Married? Have Kids? Grab These 5 CRA Tax Breaks

You can transfer dividend income from stocks like Suncor Energy Inc (TSX:SU) to your spouse and enjoy tax savings that way.

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If you’re married with kids, there are lots of tax breaks you can claim that most Canadians can’t, including income splitting, spousal Retirement Savings Plan (RRSP) contributions, and benefits for raising children. Whether you’re married, have children, or both, you can take advantage of these tax breaks. In this article, I will explore five such tax breaks/benefits that you can claim in 2024.

Spousal RRSP contributions

A spousal RRSP contribution is when the higher-earning spouse in a married/common-law couple gives money to the lower-earning spouse’s RRSP. In this case, it is the higher-earning spouse whose contribution room is eaten up. So, the lower-earning spouse still has all of their contribution remaining and can lower their taxes accordingly.

Dividend tax credit

The dividend tax credit is a tax credit on dividends you receive from stocks. The stocks need to pay “eligible dividends” for you to receive the credit.

Let’s imagine that you held $10,000 worth of Suncor Energy (TSX:SU) stock at the beginning of last year. Suncor pays $0.54 in dividends per share on a $49.50 stock price. $0.54 works out to $2.16 per year, so we’ve got a 4.40% dividend yield.

COMPANYRECENT PRICENUMBER OF SHARESDIVIDENDTOTAL PAYOUTFREQUENCY
Suncor Energy$49.50202$0.54 ($2.16 per year)$436 per yearquarterly
Suncor Energy

Suncor’s 4.4% dividend yield produces about $436 per year in dividends on a $10,000 position. The dividend tax credit is grossed up by 38% to $602. The 15% tax credit on that amount is $90. If you or your spouse is a full-time parent (i.e., doesn’t work outside the home), then you might not have enough taxes owing to claim the full dividend tax credit. If your income is $20,000 or below, your taxes are already near zero, and the dividend tax credit is non-refundable. What you can do is claim the credit on your higher-earning spouse’s tax return and generate more tax savings that way.

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Canada Child Benefit

The Canada Child Benefit is a cash benefit you can get if you are a low-income earner who supports a child. You can get up to $619.75 per month ($7,437 per year) for each child under the age of six and $522.9 per month ($6,275 per year) for each child from six to 17. You need to meet an income test (i.e., earn less than a certain amount) before you can qualify for the Canada child benefit. The amounts you receive start being clawed back at $34,863 in family income and are clawed back for every dollar you earn up to $75,537. These are family incomes, not individual income. If you earn $0 and your spouse earns $150,000, you can’t get the Canada child benefit.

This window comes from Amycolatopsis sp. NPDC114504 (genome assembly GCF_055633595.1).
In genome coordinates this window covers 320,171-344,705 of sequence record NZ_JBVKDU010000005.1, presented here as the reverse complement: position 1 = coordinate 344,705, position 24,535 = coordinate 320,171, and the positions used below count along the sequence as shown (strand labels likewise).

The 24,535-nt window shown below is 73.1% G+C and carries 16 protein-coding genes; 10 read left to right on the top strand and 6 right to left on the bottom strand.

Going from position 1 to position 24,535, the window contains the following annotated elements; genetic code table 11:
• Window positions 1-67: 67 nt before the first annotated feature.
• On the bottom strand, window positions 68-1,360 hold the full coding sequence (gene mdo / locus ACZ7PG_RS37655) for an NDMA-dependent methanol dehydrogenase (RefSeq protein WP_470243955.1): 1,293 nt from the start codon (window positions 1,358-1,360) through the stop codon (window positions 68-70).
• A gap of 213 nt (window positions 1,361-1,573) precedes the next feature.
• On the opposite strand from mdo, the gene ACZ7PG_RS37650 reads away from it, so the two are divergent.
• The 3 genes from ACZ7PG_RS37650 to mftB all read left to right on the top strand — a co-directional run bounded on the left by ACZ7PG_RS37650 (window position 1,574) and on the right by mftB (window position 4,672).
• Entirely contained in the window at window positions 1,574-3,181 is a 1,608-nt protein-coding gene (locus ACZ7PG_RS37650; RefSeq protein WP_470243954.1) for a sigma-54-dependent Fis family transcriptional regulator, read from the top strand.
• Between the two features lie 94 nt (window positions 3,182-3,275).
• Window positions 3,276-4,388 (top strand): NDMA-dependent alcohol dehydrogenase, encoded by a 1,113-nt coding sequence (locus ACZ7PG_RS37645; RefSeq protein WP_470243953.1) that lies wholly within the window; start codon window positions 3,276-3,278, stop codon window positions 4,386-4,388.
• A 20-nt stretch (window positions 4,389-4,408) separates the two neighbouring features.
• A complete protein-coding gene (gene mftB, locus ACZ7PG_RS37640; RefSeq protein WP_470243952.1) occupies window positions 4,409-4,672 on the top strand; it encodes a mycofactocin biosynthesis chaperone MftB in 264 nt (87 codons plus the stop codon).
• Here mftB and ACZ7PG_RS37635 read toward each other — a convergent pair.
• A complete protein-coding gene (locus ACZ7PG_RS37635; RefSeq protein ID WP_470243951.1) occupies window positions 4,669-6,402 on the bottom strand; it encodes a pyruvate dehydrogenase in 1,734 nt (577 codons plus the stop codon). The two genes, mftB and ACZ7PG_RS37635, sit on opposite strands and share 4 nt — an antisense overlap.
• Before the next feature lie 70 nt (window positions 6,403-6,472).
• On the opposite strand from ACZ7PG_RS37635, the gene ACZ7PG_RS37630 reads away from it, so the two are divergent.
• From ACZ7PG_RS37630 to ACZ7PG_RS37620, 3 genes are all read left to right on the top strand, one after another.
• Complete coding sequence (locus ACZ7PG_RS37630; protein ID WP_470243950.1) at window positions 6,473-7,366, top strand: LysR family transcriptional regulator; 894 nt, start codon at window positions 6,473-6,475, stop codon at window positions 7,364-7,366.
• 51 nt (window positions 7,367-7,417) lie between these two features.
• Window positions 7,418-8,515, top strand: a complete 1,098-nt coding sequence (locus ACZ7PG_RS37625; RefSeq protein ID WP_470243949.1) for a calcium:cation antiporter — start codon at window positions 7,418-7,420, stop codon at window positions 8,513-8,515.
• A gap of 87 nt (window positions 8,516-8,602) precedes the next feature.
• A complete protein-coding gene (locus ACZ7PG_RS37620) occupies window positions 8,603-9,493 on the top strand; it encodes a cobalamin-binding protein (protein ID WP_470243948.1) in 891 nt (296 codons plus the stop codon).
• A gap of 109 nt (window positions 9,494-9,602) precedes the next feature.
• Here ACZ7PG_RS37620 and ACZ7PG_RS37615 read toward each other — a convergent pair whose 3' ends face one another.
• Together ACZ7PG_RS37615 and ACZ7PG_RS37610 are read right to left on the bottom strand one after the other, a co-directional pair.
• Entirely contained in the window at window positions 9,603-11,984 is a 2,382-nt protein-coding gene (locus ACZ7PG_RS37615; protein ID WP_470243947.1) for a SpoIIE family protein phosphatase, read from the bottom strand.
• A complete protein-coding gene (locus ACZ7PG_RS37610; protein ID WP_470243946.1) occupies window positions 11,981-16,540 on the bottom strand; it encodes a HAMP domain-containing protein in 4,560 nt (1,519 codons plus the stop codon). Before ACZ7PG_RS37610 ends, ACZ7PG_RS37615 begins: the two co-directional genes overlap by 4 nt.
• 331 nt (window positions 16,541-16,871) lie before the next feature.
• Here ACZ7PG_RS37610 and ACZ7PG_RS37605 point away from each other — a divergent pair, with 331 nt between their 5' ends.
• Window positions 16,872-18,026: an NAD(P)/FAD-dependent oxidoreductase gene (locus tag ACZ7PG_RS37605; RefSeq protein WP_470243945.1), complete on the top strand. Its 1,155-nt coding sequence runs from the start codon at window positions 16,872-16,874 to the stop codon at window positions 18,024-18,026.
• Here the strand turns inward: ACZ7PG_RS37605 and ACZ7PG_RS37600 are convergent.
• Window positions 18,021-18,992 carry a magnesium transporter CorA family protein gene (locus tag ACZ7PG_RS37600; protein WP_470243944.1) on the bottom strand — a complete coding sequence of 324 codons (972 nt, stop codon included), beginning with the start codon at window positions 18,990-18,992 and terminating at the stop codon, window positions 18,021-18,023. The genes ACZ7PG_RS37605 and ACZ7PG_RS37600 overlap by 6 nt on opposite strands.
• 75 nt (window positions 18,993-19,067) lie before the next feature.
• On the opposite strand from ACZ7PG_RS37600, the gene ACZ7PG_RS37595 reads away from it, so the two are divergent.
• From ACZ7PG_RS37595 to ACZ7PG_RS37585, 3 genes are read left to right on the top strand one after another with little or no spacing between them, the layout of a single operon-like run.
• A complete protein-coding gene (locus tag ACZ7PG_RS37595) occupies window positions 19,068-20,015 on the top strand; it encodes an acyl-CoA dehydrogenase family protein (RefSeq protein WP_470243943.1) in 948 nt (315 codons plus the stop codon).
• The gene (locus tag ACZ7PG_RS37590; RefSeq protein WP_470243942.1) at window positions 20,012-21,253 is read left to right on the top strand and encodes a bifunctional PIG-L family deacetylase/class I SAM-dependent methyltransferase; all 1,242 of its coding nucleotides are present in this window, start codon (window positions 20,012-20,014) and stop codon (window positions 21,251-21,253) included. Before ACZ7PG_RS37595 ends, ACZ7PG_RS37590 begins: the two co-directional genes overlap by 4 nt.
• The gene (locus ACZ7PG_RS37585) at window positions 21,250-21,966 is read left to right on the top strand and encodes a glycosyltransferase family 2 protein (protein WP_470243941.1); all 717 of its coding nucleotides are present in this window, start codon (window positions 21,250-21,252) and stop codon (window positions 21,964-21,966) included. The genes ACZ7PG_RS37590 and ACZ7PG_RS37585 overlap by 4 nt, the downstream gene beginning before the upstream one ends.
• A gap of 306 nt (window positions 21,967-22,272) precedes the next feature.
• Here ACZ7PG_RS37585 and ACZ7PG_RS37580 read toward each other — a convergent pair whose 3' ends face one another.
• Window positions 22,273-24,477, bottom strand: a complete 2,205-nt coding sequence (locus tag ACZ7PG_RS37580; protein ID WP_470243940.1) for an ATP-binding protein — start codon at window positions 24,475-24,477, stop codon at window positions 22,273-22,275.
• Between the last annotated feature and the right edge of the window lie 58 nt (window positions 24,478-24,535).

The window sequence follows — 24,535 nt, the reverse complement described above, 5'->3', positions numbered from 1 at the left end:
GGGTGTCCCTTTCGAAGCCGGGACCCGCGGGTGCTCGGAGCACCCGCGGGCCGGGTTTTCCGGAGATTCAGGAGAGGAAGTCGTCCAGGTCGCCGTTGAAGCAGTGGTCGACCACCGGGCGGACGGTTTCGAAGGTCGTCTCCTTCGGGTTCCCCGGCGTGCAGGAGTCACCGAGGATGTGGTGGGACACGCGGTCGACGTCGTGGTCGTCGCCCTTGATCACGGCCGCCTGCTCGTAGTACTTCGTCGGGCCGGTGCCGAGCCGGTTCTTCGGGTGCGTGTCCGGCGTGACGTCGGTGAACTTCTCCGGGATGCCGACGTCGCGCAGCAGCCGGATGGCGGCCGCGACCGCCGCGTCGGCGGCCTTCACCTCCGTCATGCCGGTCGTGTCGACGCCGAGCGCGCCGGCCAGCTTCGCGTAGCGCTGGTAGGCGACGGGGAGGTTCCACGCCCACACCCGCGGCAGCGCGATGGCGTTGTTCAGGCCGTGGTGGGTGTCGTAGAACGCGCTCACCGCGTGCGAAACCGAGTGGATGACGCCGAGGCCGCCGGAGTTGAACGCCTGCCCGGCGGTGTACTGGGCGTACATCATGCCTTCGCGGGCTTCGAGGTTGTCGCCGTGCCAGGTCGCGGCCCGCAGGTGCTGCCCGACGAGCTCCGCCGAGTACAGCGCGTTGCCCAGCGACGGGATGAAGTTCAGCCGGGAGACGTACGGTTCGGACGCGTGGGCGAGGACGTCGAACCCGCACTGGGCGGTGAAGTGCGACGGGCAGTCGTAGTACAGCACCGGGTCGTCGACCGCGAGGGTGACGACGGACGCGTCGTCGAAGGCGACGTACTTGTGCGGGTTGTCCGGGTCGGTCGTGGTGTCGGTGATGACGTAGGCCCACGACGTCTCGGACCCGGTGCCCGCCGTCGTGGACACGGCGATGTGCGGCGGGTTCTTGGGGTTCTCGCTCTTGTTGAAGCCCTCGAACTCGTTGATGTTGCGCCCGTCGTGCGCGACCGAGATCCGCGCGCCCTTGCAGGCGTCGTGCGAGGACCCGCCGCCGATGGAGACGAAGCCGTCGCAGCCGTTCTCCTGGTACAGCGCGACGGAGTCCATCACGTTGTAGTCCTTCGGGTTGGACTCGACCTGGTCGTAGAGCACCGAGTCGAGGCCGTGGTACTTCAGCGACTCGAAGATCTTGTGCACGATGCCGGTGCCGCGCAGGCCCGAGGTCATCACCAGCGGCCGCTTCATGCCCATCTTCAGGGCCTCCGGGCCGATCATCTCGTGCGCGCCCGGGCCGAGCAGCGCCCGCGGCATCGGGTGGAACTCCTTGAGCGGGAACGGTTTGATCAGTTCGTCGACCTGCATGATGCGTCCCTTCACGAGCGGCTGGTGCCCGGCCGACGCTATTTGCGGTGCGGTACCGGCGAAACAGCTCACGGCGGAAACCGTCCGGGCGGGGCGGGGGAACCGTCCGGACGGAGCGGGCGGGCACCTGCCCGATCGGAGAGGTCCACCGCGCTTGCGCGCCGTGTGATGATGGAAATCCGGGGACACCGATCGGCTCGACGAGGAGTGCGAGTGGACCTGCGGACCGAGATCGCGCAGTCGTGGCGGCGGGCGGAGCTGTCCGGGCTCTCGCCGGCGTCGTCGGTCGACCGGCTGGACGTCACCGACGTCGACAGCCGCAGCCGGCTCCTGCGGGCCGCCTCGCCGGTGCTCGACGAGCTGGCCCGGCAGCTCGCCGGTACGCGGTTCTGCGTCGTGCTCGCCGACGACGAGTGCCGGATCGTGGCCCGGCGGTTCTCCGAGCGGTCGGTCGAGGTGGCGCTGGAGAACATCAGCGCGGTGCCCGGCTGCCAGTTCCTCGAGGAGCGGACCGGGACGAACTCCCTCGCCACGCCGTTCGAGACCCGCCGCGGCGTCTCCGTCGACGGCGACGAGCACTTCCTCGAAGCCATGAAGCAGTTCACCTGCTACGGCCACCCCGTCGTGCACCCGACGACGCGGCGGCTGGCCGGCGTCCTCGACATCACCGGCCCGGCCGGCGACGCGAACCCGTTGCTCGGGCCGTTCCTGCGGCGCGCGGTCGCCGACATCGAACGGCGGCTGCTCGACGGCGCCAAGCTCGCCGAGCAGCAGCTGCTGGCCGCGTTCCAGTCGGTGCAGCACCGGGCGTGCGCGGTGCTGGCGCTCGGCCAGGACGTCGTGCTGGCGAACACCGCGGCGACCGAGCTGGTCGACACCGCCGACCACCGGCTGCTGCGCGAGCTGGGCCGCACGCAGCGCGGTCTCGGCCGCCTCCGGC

Pension income splitting

Pension income splitting is a tax break that you get from sharing income with your spouse. What you do is you take the income you get from your RRSP or any other pension and claim it evenly between you and your spouse. If your spouse has a lower marginal tax rate than you do, then you enjoy a lower tax rate by sharing your income with him/her.

Spouse or common-law partner amount

You may be eligible to claim the spouse or common-law partner amount if your spouse is financially dependent on you. You can claim the difference between your spouse’s income and your basic personal amount. This tax credit isn’t all that valuable for most people, but it can be worth something if your spouse earns no income or next to no income.

This article represents the opinion of the writer, who may disagree with the “official” recommendation position of a Motley Fool premium service or advisor. We’re Motley! Questioning an investing thesis — even one of our own — helps us all think critically about investing and make decisions that help us become smarter, happier, and richer, so we sometimes publish articles that may not be in line with recommendations, rankings or other content.

Fool contributor Andrew Button has no position in any of the stocks mentioned. The Motley Fool has no position in any of the stocks mentioned. The Motley Fool has a disclosure policy.

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